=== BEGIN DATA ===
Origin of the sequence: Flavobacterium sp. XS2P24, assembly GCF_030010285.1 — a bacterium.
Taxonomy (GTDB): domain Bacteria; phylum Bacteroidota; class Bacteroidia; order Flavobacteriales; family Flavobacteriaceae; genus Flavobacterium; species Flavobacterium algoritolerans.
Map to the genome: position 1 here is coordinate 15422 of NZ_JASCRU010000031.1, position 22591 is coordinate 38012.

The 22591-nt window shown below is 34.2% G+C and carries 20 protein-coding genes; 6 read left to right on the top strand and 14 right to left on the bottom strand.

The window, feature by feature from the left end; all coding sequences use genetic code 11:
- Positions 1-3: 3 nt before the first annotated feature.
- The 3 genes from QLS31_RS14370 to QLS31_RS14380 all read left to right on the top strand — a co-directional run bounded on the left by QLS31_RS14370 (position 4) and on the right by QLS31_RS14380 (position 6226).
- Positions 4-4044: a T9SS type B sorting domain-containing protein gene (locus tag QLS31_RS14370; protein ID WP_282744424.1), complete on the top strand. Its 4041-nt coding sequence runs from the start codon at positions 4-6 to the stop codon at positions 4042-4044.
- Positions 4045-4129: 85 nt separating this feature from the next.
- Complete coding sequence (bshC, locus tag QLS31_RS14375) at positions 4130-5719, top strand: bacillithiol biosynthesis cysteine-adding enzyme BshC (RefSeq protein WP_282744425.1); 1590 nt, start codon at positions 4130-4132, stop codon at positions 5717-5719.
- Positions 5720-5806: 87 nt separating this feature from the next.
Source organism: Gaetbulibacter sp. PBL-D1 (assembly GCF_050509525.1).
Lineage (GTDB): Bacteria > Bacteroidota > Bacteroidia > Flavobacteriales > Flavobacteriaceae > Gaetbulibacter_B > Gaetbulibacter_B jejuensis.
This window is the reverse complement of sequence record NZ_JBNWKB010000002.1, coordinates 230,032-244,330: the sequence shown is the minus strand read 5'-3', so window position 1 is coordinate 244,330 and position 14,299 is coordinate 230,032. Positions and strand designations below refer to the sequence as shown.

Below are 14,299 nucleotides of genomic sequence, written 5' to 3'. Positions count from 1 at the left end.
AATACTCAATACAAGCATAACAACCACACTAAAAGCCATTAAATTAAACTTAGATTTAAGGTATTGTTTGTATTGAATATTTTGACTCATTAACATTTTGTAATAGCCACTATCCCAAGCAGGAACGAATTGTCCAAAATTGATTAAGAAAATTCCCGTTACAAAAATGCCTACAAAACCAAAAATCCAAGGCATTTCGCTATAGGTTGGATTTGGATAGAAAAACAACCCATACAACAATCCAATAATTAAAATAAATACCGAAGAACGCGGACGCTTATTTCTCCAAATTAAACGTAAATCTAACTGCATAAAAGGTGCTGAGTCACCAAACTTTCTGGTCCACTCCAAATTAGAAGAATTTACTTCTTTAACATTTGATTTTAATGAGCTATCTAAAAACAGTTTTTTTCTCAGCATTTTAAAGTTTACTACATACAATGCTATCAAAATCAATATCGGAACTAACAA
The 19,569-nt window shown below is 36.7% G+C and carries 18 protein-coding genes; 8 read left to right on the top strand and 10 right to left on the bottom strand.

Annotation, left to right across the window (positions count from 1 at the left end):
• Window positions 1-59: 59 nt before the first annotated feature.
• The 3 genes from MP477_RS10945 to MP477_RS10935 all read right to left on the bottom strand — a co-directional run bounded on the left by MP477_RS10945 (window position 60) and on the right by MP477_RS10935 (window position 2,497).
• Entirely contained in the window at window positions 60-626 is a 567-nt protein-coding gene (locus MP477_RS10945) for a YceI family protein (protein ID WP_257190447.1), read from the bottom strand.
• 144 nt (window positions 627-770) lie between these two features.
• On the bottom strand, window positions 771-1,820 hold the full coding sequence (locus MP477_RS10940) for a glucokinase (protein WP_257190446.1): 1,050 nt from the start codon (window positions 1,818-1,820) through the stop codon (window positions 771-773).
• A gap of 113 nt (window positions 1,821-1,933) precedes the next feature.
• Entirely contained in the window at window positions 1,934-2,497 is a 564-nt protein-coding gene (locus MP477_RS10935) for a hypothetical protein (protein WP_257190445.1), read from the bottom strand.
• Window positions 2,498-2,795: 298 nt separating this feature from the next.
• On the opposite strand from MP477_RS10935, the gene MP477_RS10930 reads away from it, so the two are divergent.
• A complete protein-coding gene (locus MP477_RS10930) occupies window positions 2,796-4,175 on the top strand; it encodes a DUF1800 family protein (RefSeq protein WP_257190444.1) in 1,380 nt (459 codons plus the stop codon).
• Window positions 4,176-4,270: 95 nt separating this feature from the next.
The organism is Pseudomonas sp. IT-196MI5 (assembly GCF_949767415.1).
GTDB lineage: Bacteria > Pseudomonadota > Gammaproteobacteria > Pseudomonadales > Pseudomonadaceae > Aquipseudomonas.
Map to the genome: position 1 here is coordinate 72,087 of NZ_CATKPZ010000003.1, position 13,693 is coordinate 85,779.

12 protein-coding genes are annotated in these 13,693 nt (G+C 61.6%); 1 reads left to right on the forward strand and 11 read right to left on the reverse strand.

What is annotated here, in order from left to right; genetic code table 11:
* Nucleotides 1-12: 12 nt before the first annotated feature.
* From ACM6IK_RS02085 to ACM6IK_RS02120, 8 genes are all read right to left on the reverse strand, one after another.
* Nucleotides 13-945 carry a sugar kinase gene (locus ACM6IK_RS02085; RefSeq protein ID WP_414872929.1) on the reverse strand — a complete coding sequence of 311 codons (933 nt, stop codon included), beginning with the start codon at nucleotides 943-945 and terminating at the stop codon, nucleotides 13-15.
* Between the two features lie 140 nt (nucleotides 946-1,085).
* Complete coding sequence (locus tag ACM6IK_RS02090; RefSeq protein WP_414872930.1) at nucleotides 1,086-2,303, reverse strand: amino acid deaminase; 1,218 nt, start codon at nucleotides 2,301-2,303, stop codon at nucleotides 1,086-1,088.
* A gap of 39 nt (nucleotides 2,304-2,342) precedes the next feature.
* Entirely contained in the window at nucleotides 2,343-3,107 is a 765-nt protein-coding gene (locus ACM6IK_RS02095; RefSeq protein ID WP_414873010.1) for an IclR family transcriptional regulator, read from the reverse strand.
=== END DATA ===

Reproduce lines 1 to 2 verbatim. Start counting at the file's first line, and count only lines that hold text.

Origin of the sequence: Flavobacterium sp. XS2P24, assembly GCF_030010285.1 — a bacterium.
Taxonomy (GTDB): domain Bacteria; phylum Bacteroidota; class Bacteroidia; order Flavobacteriales; family Flavobacteriaceae; genus Flavobacterium; species Flavobacterium algoritolerans.